Online Casino Gambling Hardly Simple Issue
Does the U.S. government’s position regarding online casino gambling represent an infringement on the civil rights of American citizens? There is nothing in the Constitution or Bill of Rights or the various other amendments to warrant the claim that the ability to gamble online is a guarantee enshrined in the Constitution, but neither is it entirely accurate to say that the Justice Department’s excuse that the 1961 Wire Act is applicable against online gambling, and thus online casino sites and operations are illegal. This is, after all, the government’s claim.
With online casino sites being increasingly accessed via cable internet rather than phone lines, the government’s claim that gambling over phone lines is illegal and thus online casino gambling is illegal just is no longer all that accurate. You can’t really charge someone with illegal gambling over phone lines if they do not do the gambling – on the world wide web – thanks to a phone connection linking them to the internet. To be fair, there are individual states which have passed specific laws banning online casino gambling however citizens or residents of a state connect to the web, but these are the exceptions to the rule rather than the national rule.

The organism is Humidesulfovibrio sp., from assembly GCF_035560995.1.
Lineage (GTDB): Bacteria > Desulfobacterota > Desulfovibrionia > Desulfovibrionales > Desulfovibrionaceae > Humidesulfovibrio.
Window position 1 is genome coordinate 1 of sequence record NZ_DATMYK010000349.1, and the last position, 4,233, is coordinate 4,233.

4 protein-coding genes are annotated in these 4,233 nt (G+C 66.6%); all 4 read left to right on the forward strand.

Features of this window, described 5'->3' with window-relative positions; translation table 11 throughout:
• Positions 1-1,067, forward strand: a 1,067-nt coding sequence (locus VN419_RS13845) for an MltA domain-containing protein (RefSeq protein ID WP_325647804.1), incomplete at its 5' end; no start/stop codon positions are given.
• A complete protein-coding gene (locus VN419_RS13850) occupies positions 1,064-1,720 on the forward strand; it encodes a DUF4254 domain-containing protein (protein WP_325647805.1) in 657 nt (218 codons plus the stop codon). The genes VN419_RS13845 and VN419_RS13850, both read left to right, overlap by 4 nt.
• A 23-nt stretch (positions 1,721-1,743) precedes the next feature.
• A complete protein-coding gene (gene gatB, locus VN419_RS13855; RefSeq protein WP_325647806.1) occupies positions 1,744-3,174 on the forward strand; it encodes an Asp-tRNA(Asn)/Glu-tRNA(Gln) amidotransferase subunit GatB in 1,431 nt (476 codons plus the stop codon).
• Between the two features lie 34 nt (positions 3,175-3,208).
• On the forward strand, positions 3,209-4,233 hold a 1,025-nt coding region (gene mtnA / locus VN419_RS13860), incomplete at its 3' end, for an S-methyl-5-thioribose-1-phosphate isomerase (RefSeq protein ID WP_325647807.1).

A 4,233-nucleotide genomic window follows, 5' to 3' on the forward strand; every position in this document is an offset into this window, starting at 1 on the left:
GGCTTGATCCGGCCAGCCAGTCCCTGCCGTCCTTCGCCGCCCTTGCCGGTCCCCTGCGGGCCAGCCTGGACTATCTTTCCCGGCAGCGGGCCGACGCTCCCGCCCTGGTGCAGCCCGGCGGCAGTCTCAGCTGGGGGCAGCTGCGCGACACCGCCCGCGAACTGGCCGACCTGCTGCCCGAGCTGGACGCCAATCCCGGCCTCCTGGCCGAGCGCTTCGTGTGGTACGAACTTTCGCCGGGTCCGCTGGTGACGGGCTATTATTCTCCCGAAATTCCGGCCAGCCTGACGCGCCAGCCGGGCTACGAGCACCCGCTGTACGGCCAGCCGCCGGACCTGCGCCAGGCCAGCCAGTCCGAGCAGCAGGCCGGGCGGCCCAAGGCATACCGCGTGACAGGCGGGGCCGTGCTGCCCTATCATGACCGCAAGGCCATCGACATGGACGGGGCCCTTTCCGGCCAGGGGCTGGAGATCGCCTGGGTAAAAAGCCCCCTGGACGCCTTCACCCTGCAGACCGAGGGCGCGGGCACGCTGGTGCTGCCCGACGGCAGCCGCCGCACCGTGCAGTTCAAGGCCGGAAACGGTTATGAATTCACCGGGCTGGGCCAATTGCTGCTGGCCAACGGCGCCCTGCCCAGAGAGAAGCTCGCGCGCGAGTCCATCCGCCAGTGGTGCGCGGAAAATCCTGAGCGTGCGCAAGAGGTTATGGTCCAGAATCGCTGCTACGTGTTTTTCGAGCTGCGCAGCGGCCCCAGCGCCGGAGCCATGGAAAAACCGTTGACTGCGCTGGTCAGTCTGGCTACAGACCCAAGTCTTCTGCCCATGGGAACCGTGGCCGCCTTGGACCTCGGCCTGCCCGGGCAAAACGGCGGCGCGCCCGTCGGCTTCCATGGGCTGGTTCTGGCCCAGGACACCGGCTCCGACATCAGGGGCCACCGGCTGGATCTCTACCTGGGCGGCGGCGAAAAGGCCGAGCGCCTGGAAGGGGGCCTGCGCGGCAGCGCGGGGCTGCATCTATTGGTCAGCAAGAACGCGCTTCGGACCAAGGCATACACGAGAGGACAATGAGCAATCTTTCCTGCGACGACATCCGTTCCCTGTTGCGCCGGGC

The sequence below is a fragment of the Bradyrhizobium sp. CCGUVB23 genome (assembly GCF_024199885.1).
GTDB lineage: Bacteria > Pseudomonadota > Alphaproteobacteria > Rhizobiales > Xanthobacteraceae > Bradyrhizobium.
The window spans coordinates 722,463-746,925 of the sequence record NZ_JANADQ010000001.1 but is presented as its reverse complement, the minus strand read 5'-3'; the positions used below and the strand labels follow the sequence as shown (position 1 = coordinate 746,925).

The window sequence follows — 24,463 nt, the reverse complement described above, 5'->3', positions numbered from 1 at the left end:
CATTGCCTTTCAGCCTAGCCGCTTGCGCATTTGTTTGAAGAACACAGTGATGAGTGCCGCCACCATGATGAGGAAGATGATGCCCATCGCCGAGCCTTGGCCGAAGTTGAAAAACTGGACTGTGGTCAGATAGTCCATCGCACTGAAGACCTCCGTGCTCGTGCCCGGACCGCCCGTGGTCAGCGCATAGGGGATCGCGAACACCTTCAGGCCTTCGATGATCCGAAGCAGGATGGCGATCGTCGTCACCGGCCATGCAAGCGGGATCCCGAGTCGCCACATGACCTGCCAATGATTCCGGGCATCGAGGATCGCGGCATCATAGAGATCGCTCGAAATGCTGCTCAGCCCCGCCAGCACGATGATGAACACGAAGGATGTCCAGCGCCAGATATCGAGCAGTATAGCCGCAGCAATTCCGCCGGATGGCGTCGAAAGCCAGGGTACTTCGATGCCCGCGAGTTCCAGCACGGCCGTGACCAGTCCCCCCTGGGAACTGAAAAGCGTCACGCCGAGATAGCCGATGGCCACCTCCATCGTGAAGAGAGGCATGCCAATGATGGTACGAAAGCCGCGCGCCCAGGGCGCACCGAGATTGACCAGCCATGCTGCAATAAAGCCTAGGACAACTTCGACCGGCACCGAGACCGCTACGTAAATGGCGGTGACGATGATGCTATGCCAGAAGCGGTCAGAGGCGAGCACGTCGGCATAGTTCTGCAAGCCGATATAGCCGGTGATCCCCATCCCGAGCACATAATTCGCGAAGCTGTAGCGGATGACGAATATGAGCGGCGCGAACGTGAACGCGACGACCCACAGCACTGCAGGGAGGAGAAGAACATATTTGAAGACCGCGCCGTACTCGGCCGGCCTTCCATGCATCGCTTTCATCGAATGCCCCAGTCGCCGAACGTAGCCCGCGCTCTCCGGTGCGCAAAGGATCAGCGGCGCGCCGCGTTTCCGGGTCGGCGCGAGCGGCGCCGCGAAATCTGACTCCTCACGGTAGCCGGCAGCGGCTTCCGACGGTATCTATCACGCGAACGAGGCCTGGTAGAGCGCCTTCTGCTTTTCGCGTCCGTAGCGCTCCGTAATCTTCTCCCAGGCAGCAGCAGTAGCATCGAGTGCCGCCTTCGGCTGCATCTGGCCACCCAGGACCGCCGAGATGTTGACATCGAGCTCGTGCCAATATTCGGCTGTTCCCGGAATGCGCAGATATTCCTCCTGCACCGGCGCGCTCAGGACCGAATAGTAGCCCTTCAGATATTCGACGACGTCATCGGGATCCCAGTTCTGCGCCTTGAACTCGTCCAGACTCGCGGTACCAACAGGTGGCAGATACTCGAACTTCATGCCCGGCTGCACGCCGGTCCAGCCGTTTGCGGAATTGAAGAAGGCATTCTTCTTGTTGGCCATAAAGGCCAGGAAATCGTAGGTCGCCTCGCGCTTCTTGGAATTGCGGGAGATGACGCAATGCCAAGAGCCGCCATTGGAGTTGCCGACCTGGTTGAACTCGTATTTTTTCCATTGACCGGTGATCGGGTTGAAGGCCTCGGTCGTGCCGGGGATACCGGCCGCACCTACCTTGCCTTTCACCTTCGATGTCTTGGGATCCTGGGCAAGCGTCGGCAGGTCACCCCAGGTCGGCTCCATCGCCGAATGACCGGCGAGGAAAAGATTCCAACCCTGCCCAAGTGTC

So it can be said, quite accurately, that the issue of online casino operations and usage in the United States is anything but black and white. There are a lot of status issues to be resolved that haven’t been resolved yet, and with the government having an even more attentive eye on citizens – often without their knowledge – privacy protection and online casino regulation become interlinked; how can the government claim online casino operators may be illegally spying on Americans when the American government itself might be doing the same thing? See, it gets complicated when you make the government uncomfortable. Even more so, for online gamblers, when the government makes them uncomfortable.